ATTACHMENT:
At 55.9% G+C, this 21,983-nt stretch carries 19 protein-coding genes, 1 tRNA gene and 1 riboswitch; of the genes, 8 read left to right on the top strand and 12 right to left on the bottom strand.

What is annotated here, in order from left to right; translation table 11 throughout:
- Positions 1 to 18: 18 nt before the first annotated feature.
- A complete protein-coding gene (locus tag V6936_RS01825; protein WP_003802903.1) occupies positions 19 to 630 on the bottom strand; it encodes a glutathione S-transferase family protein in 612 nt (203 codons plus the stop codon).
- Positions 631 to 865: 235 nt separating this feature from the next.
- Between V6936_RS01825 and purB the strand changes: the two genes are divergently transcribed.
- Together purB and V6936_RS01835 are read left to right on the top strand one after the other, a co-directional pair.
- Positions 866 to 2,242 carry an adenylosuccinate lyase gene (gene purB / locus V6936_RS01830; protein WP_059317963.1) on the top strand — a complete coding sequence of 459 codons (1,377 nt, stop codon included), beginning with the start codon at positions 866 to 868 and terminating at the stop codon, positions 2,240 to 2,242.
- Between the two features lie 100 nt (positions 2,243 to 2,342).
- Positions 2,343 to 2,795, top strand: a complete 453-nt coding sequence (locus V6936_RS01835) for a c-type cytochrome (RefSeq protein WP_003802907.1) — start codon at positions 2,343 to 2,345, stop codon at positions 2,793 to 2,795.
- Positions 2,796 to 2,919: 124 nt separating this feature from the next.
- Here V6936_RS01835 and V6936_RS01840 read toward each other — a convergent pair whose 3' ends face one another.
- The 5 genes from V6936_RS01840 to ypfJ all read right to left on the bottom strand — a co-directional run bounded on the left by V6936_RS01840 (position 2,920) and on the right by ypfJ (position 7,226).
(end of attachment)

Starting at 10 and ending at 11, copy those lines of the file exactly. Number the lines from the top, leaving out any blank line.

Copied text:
- Positions 2,343 to 2,795, top strand: a complete 453-nt coding sequence (locus V6936_RS01835) for a c-type cytochrome (RefSeq protein WP_003802907.1) — start codon at positions 2,343 to 2,345, stop codon at positions 2,793 to 2,795.
- Positions 2,796 to 2,919: 124 nt separating this feature from the next.